As Canadians, we have to be careful about what we believe, especially when we are using politicians as our source of information. Their primary goal is to get re-elected, nothing more and nothing less. If in the process they divide Canadians, sadly, that seems to be of little concern to them.
    http://viableopposition.blogspot.com/

    • As one of the over 65 crowd, I have to say that I don't know ANY other seniors who want to abolish the long-gun registry. A few have said they would like to see it improved. None have said they want it abolished.

    • Why is this issue about "dividing" Canadians so important? Dividing us into what? Liberals, Conservatives, NDP, Bloc, Green, abstainers . . . ?

      And then statistics examine exactly how we are "divided". What? Does some overpaid, ivory tower, academian or beauraucrat invent ways in which to statistically divide and fragment and analyse "everything"? As a mental exercise it is undoubtedly interesting, and obviously many people make very good livings doing this but how is it particularly relevant.? In other words, so what? Especially when at least 40 % of us don't even bother to vote anymore, regardless of how we are "divided"?

  7. I think Stoffer is safe, if he wants to be. His riding sort of wraps itself around the city and
    peninsula of Halifax. It's becoming more and more suburban rather than rural. One
    particular part of it is rock-rib conservative … the Musquodoboit valley , which is a pocket
    borough of the Streatch family .. a long string of provincial and municipal warlords and which
    Gerald Keddy married into.
    Outside of there, he's received a lot of support for his change of heart. And his focus on constituency
    affairs and veterans issues will stand him in good stead.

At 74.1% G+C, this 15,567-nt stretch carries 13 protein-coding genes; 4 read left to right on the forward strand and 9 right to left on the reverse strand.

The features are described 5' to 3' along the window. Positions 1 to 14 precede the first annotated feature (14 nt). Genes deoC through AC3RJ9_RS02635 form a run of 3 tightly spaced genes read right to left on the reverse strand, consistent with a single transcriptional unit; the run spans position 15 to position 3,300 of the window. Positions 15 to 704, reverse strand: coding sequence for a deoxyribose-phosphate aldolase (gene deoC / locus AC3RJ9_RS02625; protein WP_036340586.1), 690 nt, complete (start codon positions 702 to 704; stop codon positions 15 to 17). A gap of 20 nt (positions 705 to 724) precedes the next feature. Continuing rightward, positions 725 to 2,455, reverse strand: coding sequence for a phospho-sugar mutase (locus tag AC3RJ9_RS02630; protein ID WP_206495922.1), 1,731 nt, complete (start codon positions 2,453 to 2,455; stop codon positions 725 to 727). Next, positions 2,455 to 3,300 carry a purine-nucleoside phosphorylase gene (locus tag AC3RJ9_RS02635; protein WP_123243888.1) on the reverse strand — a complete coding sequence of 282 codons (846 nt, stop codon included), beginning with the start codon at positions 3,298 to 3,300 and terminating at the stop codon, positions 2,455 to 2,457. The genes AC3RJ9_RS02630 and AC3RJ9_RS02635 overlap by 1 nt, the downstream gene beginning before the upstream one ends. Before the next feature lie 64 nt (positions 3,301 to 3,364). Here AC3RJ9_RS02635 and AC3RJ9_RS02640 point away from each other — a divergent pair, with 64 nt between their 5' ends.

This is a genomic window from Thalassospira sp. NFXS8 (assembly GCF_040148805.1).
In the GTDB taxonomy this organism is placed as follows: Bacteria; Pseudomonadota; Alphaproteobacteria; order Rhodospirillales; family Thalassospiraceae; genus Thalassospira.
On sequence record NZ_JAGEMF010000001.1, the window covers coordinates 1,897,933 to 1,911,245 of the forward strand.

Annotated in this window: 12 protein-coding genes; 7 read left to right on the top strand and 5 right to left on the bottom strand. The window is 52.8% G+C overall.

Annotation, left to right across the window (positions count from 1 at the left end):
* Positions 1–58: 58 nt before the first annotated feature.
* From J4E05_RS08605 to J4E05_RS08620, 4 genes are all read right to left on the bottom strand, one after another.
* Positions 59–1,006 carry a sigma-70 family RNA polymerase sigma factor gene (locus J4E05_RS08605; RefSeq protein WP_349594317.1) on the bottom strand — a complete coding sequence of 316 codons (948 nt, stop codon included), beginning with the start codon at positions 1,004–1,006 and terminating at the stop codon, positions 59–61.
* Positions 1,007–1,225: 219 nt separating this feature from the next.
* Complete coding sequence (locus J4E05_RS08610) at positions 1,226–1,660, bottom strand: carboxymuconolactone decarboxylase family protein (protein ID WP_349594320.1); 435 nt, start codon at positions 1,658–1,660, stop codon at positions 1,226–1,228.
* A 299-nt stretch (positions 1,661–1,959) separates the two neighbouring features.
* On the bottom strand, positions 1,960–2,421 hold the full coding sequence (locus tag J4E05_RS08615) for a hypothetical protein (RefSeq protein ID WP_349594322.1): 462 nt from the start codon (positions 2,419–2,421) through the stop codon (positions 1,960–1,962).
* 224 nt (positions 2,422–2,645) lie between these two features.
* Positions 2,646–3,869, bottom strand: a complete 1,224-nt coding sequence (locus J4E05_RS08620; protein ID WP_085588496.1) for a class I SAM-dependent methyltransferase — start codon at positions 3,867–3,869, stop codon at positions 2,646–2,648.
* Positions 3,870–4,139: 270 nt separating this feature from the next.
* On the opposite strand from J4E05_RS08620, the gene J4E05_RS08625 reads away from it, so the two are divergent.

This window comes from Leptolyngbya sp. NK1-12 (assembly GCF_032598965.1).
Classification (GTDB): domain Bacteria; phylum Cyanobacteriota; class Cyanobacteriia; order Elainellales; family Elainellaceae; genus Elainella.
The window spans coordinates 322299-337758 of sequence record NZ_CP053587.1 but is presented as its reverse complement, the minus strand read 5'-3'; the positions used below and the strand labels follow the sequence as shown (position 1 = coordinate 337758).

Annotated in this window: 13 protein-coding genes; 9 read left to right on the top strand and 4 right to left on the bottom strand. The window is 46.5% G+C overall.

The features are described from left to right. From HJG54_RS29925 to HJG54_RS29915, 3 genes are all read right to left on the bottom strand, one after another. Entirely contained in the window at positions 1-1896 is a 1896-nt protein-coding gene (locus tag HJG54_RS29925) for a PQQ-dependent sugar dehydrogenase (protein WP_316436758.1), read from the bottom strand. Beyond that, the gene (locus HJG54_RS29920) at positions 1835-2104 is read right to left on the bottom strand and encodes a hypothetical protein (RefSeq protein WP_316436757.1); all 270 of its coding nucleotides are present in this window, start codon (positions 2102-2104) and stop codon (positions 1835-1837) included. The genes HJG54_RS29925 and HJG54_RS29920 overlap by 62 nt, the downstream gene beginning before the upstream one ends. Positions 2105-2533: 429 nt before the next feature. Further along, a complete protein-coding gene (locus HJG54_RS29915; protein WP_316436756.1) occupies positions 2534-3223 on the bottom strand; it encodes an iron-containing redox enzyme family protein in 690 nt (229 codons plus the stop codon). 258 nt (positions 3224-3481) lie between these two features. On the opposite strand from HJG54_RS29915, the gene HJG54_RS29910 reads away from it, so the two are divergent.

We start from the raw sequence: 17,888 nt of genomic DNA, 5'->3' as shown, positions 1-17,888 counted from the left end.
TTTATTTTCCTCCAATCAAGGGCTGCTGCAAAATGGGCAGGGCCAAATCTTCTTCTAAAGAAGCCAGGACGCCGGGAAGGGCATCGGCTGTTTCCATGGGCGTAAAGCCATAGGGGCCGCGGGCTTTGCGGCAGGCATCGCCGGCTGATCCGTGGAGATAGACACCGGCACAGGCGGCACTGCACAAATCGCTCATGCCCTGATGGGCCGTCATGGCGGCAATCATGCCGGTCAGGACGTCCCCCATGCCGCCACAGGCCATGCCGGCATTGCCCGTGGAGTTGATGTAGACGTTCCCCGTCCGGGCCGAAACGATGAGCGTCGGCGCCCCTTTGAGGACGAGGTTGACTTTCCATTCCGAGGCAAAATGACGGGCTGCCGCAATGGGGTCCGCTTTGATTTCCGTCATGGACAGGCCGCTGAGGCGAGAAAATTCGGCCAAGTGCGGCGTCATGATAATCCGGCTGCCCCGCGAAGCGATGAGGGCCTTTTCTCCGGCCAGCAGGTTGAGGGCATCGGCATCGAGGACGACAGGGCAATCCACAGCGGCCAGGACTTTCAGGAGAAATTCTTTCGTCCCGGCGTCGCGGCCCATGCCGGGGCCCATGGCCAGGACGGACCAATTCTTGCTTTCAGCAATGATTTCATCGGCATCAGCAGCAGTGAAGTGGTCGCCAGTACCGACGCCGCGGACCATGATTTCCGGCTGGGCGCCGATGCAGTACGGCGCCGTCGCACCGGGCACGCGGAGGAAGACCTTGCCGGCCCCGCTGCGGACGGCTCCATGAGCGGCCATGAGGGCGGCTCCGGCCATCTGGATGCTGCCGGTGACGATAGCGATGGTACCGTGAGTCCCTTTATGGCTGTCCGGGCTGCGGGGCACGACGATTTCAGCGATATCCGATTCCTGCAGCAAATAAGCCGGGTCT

• Actually, Stoffer's existing riding lost most of its rural component six years ago in the redistribution. His electors are now overwhelmingly suburban.

  8. I"d like to see an opposition member — maybe one who switched votes today — bring forward a private members bill that includes the amendments that were offered and refused by No Compromise Harper, and force the cons to either support it, or disappoint their constituents. PM said this issue is not dead, so force him to compromise or kill it himself.

    • Firearms owners have been asking for compromises for 15 years and were getting told to sit down and shut up.

      So now that its an issue, the libs and dippers are prepared to sit down, yah right.

      • Can you actually back that up robin? There have been no compromises brought forward in Ottawa by anyone in any party. The Conservatives have explicitly ruled it out. (admittedly the situation is different now) I have never seen anything in any newspaper, blog etc from a pro-gun owner point of view that would leave the registry in place. If you could provide any link, or reference it would be most appreciated.

      • I realize you're sore today, but perhaps in the future, you will see the benefits of compromise.

    • I like that idea a lot. If it forces the Libs and NDP onto the same page in support of amendments, it would bring Harper's biggest nightmare into fruition: a(n ad hoc) coalition. If the Bloc come on board, too, well…armageddon.